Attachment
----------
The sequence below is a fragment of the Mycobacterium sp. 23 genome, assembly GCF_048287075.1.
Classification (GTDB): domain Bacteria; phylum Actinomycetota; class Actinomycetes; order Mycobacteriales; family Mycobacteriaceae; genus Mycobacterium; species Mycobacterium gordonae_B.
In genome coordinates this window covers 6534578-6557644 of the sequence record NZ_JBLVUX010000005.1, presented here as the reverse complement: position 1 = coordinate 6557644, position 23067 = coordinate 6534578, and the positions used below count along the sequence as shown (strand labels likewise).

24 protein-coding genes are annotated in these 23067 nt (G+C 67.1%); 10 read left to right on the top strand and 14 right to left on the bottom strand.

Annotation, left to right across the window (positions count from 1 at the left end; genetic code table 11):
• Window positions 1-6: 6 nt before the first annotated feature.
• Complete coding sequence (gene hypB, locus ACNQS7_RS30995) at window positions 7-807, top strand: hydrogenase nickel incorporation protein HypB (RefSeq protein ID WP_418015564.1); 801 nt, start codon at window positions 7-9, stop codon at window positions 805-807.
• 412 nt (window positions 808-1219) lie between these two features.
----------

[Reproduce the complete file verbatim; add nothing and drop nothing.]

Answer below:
The sequence below is a fragment of the Mycobacterium sp. 23 genome, assembly GCF_048287075.1.
Classification (GTDB): domain Bacteria; phylum Actinomycetota; class Actinomycetes; order Mycobacteriales; family Mycobacteriaceae; genus Mycobacterium; species Mycobacterium gordonae_B.
In genome coordinates this window covers 6534578-6557644 of the sequence record NZ_JBLVUX010000005.1, presented here as the reverse complement: position 1 = coordinate 6557644, position 23067 = coordinate 6534578, and the positions used below count along the sequence as shown (strand labels likewise).

24 protein-coding genes are annotated in these 23067 nt (G+C 67.1%); 10 read left to right on the top strand and 14 right to left on the bottom strand.

Annotation, left to right across the window (positions count from 1 at the left end; genetic code table 11):
• Window positions 1-6: 6 nt before the first annotated feature.
• Complete coding sequence (gene hypB, locus ACNQS7_RS30995) at window positions 7-807, top strand: hydrogenase nickel incorporation protein HypB (RefSeq protein ID WP_418015564.1); 801 nt, start codon at window positions 7-9, stop codon at window positions 805-807.
• 412 nt (window positions 808-1219) lie between these two features.